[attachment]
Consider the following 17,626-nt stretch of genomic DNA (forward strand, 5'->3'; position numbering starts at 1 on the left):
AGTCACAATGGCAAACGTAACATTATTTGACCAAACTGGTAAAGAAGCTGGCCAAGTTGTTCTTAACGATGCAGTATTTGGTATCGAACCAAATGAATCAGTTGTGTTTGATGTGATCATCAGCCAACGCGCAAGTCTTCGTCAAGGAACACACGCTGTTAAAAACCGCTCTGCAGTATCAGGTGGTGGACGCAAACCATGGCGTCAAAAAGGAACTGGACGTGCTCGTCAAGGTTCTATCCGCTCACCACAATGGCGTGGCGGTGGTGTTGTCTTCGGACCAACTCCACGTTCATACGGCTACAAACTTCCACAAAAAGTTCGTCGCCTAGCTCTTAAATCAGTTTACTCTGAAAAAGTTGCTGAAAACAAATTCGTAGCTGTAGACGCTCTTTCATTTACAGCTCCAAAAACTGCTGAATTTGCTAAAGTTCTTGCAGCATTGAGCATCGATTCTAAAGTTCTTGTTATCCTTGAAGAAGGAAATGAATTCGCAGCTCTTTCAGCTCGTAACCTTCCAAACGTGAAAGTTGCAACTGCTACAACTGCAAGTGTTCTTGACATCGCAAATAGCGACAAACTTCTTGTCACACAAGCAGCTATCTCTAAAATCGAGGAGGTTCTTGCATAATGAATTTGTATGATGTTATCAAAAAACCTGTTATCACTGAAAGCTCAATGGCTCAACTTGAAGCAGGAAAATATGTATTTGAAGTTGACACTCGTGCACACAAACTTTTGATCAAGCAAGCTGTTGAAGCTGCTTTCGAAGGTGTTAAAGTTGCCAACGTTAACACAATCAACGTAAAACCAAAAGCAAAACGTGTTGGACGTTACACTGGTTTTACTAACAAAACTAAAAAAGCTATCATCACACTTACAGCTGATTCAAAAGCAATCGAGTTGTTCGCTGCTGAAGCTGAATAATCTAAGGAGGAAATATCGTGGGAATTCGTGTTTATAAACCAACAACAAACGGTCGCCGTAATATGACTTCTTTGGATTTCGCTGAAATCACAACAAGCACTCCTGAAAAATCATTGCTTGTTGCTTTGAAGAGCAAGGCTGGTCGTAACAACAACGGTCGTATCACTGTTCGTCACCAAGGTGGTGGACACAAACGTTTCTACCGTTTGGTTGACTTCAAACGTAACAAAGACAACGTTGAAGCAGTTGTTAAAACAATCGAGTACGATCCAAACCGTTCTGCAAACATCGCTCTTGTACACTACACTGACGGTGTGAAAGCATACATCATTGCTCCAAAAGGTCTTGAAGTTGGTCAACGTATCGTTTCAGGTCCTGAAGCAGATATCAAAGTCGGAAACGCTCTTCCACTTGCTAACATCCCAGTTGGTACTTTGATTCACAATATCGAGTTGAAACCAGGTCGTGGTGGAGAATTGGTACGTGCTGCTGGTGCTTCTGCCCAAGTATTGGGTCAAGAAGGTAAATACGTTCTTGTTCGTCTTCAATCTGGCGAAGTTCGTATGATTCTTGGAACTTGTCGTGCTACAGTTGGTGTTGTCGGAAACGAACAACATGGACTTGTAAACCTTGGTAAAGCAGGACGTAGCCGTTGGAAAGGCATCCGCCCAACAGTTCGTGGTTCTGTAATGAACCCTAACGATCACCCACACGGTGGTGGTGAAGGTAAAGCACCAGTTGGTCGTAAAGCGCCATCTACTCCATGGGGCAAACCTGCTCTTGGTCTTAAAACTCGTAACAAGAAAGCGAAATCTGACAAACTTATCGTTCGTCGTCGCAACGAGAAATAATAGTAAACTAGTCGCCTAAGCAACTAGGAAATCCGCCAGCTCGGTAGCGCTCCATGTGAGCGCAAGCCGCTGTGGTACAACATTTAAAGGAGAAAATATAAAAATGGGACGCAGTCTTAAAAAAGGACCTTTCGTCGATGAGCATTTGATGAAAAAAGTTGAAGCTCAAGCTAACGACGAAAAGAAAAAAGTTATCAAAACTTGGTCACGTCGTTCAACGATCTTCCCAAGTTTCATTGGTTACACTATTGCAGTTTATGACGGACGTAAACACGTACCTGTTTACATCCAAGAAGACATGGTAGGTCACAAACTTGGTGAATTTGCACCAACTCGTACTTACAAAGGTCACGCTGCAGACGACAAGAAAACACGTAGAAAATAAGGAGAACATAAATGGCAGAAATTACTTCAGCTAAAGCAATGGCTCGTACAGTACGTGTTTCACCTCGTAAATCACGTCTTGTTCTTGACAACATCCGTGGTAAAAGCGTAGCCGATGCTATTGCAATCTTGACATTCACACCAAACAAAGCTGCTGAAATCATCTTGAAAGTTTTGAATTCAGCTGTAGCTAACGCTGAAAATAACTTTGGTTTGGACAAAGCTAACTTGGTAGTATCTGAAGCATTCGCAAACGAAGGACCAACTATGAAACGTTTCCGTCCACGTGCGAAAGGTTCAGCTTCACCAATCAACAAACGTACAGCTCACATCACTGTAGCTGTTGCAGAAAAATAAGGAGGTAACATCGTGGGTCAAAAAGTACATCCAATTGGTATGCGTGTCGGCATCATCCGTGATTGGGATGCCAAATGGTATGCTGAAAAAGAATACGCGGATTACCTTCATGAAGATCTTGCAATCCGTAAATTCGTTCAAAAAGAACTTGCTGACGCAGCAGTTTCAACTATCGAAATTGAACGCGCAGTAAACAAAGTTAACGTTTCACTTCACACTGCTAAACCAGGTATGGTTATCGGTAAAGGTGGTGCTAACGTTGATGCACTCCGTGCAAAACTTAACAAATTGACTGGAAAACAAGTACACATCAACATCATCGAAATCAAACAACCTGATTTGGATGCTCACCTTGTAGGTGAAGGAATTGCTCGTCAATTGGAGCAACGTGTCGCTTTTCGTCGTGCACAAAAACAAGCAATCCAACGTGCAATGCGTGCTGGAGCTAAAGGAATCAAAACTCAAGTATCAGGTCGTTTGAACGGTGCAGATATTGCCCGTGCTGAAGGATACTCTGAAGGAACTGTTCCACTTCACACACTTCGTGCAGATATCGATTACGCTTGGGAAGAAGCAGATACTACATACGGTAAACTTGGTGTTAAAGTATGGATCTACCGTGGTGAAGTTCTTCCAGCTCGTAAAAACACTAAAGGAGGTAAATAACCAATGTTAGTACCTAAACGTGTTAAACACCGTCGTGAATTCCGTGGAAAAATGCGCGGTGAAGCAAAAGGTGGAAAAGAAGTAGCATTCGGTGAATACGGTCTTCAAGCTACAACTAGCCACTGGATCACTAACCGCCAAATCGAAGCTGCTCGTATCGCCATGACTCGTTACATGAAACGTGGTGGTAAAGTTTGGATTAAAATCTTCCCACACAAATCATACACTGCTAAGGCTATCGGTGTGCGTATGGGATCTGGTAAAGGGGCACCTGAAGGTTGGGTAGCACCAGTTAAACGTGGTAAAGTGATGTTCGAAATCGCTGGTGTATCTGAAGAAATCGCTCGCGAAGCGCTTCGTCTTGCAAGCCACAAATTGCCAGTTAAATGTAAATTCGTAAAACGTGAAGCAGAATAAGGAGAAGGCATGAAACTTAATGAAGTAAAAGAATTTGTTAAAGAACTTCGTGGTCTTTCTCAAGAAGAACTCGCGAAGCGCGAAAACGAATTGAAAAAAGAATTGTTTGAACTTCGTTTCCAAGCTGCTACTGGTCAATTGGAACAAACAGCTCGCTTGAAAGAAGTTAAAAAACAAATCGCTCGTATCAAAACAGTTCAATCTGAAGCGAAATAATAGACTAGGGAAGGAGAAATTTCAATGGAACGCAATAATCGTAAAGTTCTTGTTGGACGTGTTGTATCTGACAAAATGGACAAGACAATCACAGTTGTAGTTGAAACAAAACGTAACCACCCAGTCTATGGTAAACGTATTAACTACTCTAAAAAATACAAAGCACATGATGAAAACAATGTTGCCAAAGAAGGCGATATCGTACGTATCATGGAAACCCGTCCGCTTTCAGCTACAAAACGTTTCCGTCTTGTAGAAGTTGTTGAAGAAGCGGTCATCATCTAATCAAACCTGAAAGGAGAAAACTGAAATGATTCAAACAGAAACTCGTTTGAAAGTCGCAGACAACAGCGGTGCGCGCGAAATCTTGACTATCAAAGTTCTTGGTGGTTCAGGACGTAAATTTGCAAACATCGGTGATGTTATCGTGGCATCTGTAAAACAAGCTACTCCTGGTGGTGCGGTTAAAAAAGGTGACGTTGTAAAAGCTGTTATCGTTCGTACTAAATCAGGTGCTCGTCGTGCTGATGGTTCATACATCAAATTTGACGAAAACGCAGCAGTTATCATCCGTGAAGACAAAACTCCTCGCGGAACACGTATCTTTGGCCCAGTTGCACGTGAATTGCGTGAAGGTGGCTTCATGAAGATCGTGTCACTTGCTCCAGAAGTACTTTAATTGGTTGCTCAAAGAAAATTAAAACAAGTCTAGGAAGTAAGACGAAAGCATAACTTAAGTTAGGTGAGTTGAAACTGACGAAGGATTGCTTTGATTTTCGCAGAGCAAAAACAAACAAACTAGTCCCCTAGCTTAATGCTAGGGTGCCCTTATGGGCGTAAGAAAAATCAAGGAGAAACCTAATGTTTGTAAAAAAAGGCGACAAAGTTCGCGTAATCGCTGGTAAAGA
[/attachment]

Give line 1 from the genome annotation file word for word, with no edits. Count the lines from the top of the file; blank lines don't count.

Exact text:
Consider the following 17,626-nt stretch of genomic DNA (forward strand, 5'->3'; position numbering starts at 1 on the left):